Cova United States Social Isolation Cigna Kovin Encyclopedia Of Human Relation Import Health Researcher Murder DSM John Casio Grand Julie
Will Coronavirus Lead To A Mental Health Crisis?

Mentally Yours

5:53 listening | Last week

Will Coronavirus Lead To A Mental Health Crisis?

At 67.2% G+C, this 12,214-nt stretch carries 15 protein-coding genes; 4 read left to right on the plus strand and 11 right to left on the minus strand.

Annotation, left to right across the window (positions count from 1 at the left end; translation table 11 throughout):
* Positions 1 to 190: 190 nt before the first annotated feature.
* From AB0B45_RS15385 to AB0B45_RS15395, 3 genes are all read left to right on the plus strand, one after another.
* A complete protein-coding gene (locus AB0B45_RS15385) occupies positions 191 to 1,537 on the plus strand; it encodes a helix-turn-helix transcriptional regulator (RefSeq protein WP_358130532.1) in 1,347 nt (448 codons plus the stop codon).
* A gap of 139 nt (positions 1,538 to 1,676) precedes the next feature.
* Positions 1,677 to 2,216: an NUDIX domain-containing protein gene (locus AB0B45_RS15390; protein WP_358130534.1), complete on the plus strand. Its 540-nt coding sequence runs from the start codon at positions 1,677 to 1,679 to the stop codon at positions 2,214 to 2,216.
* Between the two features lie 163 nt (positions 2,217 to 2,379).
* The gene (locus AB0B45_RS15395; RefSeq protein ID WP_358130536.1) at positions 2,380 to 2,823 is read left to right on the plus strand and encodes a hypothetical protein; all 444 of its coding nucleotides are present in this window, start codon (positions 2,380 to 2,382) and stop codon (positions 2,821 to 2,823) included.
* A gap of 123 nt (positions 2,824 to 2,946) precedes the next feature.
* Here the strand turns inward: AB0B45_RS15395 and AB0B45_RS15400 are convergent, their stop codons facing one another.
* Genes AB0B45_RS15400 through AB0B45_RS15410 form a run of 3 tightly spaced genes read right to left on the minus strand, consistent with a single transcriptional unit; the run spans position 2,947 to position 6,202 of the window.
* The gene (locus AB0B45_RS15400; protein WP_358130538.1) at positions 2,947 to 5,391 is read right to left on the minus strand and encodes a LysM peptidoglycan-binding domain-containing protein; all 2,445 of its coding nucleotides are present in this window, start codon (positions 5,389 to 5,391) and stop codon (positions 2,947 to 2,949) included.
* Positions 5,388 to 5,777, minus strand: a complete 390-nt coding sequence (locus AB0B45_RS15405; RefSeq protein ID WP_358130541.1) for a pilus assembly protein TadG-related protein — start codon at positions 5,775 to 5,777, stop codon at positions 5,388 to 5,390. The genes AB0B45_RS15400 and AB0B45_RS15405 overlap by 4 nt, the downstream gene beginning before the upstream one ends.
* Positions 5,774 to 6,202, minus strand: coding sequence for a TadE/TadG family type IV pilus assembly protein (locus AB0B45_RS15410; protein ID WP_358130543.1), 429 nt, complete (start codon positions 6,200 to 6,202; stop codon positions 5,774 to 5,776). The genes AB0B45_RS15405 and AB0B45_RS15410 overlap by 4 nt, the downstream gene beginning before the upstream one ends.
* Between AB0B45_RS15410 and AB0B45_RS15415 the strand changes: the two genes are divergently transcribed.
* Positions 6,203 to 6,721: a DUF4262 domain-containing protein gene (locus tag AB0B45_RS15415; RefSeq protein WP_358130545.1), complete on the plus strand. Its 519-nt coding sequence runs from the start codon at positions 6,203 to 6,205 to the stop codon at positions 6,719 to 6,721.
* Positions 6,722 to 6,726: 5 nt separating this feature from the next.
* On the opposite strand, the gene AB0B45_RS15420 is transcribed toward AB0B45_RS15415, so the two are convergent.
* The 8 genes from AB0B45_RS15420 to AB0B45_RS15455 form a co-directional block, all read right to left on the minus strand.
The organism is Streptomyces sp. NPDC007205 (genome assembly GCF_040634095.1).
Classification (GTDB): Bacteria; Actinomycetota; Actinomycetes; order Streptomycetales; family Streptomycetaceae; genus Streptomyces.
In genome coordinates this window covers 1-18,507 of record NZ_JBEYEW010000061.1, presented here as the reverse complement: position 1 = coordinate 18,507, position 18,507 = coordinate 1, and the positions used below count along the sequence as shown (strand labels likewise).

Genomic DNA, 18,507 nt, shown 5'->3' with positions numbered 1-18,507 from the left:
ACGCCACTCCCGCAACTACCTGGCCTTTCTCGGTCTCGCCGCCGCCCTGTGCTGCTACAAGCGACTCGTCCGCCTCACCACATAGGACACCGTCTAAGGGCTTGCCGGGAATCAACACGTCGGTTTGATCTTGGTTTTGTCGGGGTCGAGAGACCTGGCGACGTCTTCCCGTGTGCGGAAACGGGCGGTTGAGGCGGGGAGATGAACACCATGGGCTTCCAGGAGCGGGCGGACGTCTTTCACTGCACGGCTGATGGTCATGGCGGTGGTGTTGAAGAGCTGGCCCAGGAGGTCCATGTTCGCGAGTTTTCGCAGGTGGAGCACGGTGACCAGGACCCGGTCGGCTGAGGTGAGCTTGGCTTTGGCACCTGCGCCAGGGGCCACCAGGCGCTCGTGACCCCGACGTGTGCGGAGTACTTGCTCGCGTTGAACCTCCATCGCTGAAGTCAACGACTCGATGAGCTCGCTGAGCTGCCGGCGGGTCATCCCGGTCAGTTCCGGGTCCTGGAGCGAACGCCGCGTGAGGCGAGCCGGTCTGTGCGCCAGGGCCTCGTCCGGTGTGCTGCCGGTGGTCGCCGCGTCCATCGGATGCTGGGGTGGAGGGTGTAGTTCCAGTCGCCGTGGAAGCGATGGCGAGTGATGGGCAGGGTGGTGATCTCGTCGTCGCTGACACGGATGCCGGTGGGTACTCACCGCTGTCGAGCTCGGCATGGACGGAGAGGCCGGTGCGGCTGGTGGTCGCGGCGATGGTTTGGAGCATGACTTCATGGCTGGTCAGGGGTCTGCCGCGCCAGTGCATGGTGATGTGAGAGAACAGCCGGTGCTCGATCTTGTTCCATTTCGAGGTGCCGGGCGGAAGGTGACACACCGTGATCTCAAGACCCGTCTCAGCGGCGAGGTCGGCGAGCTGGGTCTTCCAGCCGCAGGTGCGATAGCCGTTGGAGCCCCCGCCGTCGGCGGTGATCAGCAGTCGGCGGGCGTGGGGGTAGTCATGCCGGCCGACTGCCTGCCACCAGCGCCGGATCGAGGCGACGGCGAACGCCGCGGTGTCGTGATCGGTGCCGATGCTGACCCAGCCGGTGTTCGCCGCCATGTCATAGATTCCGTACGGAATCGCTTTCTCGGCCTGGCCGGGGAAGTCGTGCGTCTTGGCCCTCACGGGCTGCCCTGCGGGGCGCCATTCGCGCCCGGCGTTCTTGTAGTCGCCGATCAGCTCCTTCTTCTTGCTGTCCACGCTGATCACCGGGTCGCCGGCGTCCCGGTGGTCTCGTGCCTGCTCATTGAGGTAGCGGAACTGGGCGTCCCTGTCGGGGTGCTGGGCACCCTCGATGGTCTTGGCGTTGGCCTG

"I mean that under the moment we're doing things differently because of the epidemic which adds it experts about mental health and all things around the Korean virus epidemic today on Chetan Marjorie Wallace. She's the CEO and founder of Mental Health Charity Sane. We'RE GOING TO BE FINDING OUT. About how the epidemic is affecting those with long term mental health issues around the country. And what saying is doing to support them saying is the Charity Mental Health Charity which I founded over thirty years ago and I found it then because we call it the forgotten illness. I was a journalist. Investigative journalists and DOT DOT com. Nobody was writing about mental health. It was confused with mental handicap and was the care in the community had started but people being thrown out of hospitals onto the streets shop doors and back to families who simply couldn't cope so that was the beginning of sane then then have three aims one was to Actually do research into the causes and better treatments and therapies and we have a research centre in Oxford called the Prince of Wales International Center for Sane Research on the second aim was to continue with campaigning for improved services and fighting and giving some voice to mentally ill people and the third aim was able to immediate help and that we did in the form of a help line was the first mental health helpline which recess up over twenty five years ago For anyone can ring any member of the public when it's who care a family member a professional person or person with any mental condition themselves. So that's what's saying does and our main activity now is of course trying to keep in contact with the people who arrhenius who are becoming more and more desperate. Yes the line that you mentioned that. That's cooled sane line. That's why it isn't it. Yes what are some of the main things that people coming to you with at the moment loneliness and `isolation slightly different things? It's not the sort of isolation were talking about. It's the way of loneliness is pervading their minds and they thought for should go on month after month is becoming something very desperate for some people. There are also calling more about other people because they're very anxious about other people. Thirty percent of our callers are talking about the active suicide steps. Yes incredibly worrying. The reasons for this are partly that people are afraid to seek the help. They all Maybe offered but partly because so much as being withdrawn mean. People are told that their phone calls if they're getting jobs. Don't we can't sold. We're going get counting. That's being postponed that it's been diversion of the mental health nurses and they're very few of them anyway seven thousand acres before the Pandemic they've been called away to deal with covert patients so less more attrition on the Mental Health Services so that the people who really need that kind of contact to sustain them are getting less and less moment that also afraid that their problems are trivial compared with people who are darn to overwhelm the NHS. Now that is a very dangerous situation. That's about physical on this is what's your opinion of the things that are being be blunt and mental health is at the moment. Like for instance of phone calls Video counseling things like that. Well quite a lot of the people who are contacting us are not as happy with video counselling as as they are with face to face encounters or people where they can feel in contact. But what we offer with all callback service. They do appreciate what they won. Called often isn't enough but if they know that someone is thinking about them is going to call them back if they know. They've got a point of contact to their northern his black code that they're suddenly left in the sense of being in Limbo Thought Community. Great Dude and we've been getting incredible tributes from people saying that just knowing that you're there and knowing that you are going to be in touch this is Keeps US going through the day? So that's very very important but of course we can only do so much what we are hoping is that the mental health services will be prepared for this as they as we were and should have been for the pandemic itself and the problem is all the diversion of resources where worried that. They're not going to be there for what is going to be. Possibly an epidemic of people reached a crisis point in mental illness. Do you think this is mental? Health time bomb waiting to happen in terms of present make is we definitely think that we're sitting on a time bomb while we're guessing. Many more people with very very high anxiety mean. Obviously they bring us normally thanks to put Nov anxiety rates are very much higher and also feeling that they have nowhere to turn give. An example of a call came the other day. Those a young woman and she'd been discharged from hospital having attempted suicide and she was told to wait at home for a follow up call from the cat team and then she waited and waited and then they said was cancelled and then she felt she had absolutely no where to go and she didn't want to ring up while the next because she felt her problems with trivial that she was thinking of suicide and blaming herself and yet she was still very very suicidal so she rang ause. Thank heavens she did because we've been able to sustain her and she's more much less suicidal